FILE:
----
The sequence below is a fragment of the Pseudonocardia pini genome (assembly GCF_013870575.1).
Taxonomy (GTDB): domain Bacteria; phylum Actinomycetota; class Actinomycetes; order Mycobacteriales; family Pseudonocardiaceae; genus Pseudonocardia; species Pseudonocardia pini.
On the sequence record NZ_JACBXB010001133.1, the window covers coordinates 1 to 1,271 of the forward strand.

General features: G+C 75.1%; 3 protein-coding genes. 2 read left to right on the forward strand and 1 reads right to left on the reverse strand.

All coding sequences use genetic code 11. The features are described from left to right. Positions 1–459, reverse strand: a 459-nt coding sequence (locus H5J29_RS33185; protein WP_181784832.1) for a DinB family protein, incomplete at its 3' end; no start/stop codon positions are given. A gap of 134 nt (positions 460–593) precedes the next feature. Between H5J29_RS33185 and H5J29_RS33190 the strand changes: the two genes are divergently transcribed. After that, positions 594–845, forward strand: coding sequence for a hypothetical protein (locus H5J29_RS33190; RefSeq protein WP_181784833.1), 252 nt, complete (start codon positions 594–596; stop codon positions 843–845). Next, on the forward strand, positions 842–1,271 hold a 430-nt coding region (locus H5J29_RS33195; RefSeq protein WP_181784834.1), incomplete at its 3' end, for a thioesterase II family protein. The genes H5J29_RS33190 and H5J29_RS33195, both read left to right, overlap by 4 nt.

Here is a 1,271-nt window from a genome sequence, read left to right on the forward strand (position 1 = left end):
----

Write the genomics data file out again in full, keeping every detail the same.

The sequence below is a fragment of the Pseudonocardia pini genome (assembly GCF_013870575.1).
Taxonomy (GTDB): domain Bacteria; phylum Actinomycetota; class Actinomycetes; order Mycobacteriales; family Pseudonocardiaceae; genus Pseudonocardia; species Pseudonocardia pini.
On the sequence record NZ_JACBXB010001133.1, the window covers coordinates 1 to 1,271 of the forward strand.

General features: G+C 75.1%; 3 protein-coding genes. 2 read left to right on the forward strand and 1 reads right to left on the reverse strand.

All coding sequences use genetic code 11. The features are described from left to right. Positions 1–459, reverse strand: a 459-nt coding sequence (locus H5J29_RS33185; protein WP_181784832.1) for a DinB family protein, incomplete at its 3' end; no start/stop codon positions are given. A gap of 134 nt (positions 460–593) precedes the next feature. Between H5J29_RS33185 and H5J29_RS33190 the strand changes: the two genes are divergently transcribed. After that, positions 594–845, forward strand: coding sequence for a hypothetical protein (locus H5J29_RS33190; RefSeq protein WP_181784833.1), 252 nt, complete (start codon positions 594–596; stop codon positions 843–845). Next, on the forward strand, positions 842–1,271 hold a 430-nt coding region (locus H5J29_RS33195; RefSeq protein WP_181784834.1), incomplete at its 3' end, for a thioesterase II family protein. The genes H5J29_RS33190 and H5J29_RS33195, both read left to right, overlap by 4 nt.

Here is a 1,271-nt window from a genome sequence, read left to right on the forward strand (position 1 = left end):